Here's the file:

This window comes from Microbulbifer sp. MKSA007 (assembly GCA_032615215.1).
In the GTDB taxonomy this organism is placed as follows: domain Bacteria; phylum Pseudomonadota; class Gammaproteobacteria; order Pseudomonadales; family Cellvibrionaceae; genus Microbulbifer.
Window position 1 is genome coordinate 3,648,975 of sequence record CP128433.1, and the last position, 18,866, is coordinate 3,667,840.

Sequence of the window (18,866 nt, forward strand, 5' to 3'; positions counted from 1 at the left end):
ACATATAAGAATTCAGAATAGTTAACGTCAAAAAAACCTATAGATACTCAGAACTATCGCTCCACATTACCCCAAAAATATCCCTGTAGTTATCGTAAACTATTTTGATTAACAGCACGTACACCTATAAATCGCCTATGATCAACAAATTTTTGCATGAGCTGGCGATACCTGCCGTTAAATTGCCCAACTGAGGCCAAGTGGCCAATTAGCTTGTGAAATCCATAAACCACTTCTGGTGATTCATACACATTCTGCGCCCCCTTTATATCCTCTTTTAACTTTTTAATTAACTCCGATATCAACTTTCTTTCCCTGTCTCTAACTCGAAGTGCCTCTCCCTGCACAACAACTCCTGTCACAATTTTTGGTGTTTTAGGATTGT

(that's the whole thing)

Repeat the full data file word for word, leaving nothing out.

This window comes from Microbulbifer sp. MKSA007 (assembly GCA_032615215.1).
In the GTDB taxonomy this organism is placed as follows: domain Bacteria; phylum Pseudomonadota; class Gammaproteobacteria; order Pseudomonadales; family Cellvibrionaceae; genus Microbulbifer.
Window position 1 is genome coordinate 3,648,975 of sequence record CP128433.1, and the last position, 18,866, is coordinate 3,667,840.

Sequence of the window (18,866 nt, forward strand, 5' to 3'; positions counted from 1 at the left end):
ACATATAAGAATTCAGAATAGTTAACGTCAAAAAAACCTATAGATACTCAGAACTATCGCTCCACATTACCCCAAAAATATCCCTGTAGTTATCGTAAACTATTTTGATTAACAGCACGTACACCTATAAATCGCCTATGATCAACAAATTTTTGCATGAGCTGGCGATACCTGCCGTTAAATTGCCCAACTGAGGCCAAGTGGCCAATTAGCTTGTGAAATCCATAAACCACTTCTGGTGATTCATACACATTCTGCGCCCCCTTTATATCCTCTTTTAACTTTTTAATTAACTCCGATATCAACTTTCTTTCCCTGTCTCTAACTCGAAGTGCCTCTCCCTGCACAACAACTCCTGTCACAATTTTTGGTGTTTTAGGATTGT